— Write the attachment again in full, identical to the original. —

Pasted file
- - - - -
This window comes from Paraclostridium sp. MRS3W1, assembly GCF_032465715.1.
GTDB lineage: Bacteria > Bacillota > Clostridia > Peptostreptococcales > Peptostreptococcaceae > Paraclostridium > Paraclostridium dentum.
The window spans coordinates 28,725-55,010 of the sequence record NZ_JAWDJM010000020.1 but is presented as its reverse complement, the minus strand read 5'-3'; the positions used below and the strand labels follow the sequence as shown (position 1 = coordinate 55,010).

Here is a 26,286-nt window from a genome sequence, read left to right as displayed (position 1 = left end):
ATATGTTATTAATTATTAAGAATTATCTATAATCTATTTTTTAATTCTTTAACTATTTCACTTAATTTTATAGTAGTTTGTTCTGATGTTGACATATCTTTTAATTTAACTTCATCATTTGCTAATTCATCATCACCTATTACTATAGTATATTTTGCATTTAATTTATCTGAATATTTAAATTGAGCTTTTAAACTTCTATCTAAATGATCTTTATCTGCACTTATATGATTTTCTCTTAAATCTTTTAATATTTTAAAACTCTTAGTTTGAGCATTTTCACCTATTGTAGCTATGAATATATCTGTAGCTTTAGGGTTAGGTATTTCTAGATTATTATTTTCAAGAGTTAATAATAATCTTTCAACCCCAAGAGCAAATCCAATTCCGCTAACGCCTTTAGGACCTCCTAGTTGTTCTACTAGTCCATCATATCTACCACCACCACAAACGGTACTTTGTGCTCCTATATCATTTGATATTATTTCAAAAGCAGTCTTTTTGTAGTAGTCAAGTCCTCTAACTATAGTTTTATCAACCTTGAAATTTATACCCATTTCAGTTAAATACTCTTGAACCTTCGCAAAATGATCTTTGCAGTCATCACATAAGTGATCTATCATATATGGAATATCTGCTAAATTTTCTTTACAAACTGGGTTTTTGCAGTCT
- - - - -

This window comes from Paraclostridium sp. MRS3W1, assembly GCF_032465715.1.
GTDB lineage: Bacteria > Bacillota > Clostridia > Peptostreptococcales > Peptostreptococcaceae > Paraclostridium > Paraclostridium dentum.
The window spans coordinates 28,725-55,010 of the sequence record NZ_JAWDJM010000020.1 but is presented as its reverse complement, the minus strand read 5'-3'; the positions used below and the strand labels follow the sequence as shown (position 1 = coordinate 55,010).

Here is a 26,286-nt window from a genome sequence, read left to right as displayed (position 1 = left end):
ATATGTTATTAATTATTAAGAATTATCTATAATCTATTTTTTAATTCTTTAACTATTTCACTTAATTTTATAGTAGTTTGTTCTGATGTTGACATATCTTTTAATTTAACTTCATCATTTGCTAATTCATCATCACCTATTACTATAGTATATTTTGCATTTAATTTATCTGAATATTTAAATTGAGCTTTTAAACTTCTATCTAAATGATCTTTATCTGCACTTATATGATTTTCTCTTAAATCTTTTAATATTTTAAAACTCTTAGTTTGAGCATTTTCACCTATTGTAGCTATGAATATATCTGTAGCTTTAGGGTTAGGTATTTCTAGATTATTATTTTCAAGAGTTAATAATAATCTTTCAACCCCAAGAGCAAATCCAATTCCGCTAACGCCTTTAGGACCTCCTAGTTGTTCTACTAGTCCATCATATCTACCACCACCACAAACGGTACTTTGTGCTCCTATATCATTTGATATTATTTCAAAAGCAGTCTTTTTGTAGTAGTCAAGTCCTCTAACTATAGTTTTATCAACCTTGAAATTTATACCCATTTCAGTTAAATACTCTTGAACCTTCGCAAAATGATCTTTGCAGTCATCACATAAGTGATCTATCATATATGGAATATCTGCTAAATTTTCTTTACAAACTGGGTTTTTGCAGTCT